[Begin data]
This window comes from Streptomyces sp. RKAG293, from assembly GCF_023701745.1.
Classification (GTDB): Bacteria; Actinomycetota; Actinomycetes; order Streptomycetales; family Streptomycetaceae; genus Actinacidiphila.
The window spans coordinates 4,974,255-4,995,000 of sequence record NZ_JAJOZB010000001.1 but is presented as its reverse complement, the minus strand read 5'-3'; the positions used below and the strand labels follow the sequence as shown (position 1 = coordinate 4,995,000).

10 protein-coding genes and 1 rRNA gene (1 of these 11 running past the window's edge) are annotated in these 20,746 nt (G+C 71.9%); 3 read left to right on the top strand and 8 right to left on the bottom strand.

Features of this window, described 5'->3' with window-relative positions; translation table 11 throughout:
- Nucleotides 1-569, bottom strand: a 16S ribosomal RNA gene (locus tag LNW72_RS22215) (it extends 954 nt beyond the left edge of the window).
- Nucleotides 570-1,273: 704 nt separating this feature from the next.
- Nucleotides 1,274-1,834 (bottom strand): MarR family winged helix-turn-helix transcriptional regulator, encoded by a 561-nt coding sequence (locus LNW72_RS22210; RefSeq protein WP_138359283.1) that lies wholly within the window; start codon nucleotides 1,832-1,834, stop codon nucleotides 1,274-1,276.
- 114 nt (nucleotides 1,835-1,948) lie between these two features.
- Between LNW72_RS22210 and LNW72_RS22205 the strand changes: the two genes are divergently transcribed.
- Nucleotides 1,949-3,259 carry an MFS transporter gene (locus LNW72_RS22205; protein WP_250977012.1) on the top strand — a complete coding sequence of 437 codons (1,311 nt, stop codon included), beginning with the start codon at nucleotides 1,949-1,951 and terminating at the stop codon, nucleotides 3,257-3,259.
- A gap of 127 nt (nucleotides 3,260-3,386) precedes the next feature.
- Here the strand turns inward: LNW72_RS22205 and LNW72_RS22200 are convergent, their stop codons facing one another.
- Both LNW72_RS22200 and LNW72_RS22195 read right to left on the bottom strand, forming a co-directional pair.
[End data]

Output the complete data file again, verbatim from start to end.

This window comes from Streptomyces sp. RKAG293, from assembly GCF_023701745.1.
Classification (GTDB): Bacteria; Actinomycetota; Actinomycetes; order Streptomycetales; family Streptomycetaceae; genus Actinacidiphila.
The window spans coordinates 4,974,255-4,995,000 of sequence record NZ_JAJOZB010000001.1 but is presented as its reverse complement, the minus strand read 5'-3'; the positions used below and the strand labels follow the sequence as shown (position 1 = coordinate 4,995,000).

10 protein-coding genes and 1 rRNA gene (1 of these 11 running past the window's edge) are annotated in these 20,746 nt (G+C 71.9%); 3 read left to right on the top strand and 8 right to left on the bottom strand.

Features of this window, described 5'->3' with window-relative positions; translation table 11 throughout:
- Nucleotides 1-569, bottom strand: a 16S ribosomal RNA gene (locus tag LNW72_RS22215) (it extends 954 nt beyond the left edge of the window).
- Nucleotides 570-1,273: 704 nt separating this feature from the next.
- Nucleotides 1,274-1,834 (bottom strand): MarR family winged helix-turn-helix transcriptional regulator, encoded by a 561-nt coding sequence (locus LNW72_RS22210; RefSeq protein WP_138359283.1) that lies wholly within the window; start codon nucleotides 1,832-1,834, stop codon nucleotides 1,274-1,276.
- 114 nt (nucleotides 1,835-1,948) lie between these two features.
- Between LNW72_RS22210 and LNW72_RS22205 the strand changes: the two genes are divergently transcribed.
- Nucleotides 1,949-3,259 carry an MFS transporter gene (locus LNW72_RS22205; protein WP_250977012.1) on the top strand — a complete coding sequence of 437 codons (1,311 nt, stop codon included), beginning with the start codon at nucleotides 1,949-1,951 and terminating at the stop codon, nucleotides 3,257-3,259.
- A gap of 127 nt (nucleotides 3,260-3,386) precedes the next feature.
- Here the strand turns inward: LNW72_RS22205 and LNW72_RS22200 are convergent, their stop codons facing one another.
- Both LNW72_RS22200 and LNW72_RS22195 read right to left on the bottom strand, forming a co-directional pair.